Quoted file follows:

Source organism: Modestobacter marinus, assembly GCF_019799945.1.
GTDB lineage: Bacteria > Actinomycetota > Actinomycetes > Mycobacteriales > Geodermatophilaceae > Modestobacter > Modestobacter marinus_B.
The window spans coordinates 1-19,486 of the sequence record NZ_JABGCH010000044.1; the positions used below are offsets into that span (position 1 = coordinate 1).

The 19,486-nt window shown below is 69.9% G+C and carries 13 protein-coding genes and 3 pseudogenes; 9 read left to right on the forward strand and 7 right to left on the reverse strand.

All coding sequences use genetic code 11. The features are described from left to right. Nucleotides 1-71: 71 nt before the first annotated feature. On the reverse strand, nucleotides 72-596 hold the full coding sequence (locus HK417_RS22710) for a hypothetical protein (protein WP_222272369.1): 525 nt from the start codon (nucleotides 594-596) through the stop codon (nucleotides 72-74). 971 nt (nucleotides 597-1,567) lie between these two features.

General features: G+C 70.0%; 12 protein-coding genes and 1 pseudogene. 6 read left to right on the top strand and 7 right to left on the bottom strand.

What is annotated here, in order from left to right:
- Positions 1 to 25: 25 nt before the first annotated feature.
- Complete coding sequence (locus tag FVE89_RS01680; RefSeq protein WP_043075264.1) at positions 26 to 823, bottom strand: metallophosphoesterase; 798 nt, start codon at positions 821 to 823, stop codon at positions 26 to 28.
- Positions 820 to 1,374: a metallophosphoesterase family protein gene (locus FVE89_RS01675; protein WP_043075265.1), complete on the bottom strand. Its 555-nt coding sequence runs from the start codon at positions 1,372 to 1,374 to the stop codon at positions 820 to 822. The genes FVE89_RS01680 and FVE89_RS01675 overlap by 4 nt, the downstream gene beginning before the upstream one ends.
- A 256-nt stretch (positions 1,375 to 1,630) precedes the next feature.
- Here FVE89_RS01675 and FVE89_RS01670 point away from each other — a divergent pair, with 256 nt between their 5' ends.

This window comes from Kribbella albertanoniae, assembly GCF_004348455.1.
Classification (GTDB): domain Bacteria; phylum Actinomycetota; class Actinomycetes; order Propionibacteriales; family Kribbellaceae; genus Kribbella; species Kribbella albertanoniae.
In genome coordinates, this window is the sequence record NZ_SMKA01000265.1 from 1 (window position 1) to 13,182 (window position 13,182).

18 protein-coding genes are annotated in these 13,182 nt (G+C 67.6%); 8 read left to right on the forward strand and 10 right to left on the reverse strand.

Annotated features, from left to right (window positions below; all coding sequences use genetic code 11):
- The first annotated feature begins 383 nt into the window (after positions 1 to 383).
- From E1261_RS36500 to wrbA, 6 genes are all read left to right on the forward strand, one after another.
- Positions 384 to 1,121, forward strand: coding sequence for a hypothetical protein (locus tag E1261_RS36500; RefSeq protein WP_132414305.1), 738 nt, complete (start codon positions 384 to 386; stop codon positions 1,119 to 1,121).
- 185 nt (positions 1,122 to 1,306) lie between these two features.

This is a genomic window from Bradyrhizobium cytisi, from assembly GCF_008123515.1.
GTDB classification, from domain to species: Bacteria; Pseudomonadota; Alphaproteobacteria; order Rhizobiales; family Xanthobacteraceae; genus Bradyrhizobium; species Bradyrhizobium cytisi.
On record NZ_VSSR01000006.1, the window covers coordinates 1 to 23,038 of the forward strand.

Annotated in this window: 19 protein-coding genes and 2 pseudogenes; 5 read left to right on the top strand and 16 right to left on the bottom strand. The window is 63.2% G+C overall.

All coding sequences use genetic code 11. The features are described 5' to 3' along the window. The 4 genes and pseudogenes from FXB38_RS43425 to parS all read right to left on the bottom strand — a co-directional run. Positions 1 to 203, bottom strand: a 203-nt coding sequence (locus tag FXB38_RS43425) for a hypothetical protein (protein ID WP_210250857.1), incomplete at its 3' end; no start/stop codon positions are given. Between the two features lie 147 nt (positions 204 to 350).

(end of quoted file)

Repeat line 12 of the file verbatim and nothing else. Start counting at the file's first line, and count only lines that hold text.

- Here FVE89_RS01675 and FVE89_RS01670 point away from each other — a divergent pair, with 256 nt between their 5' ends.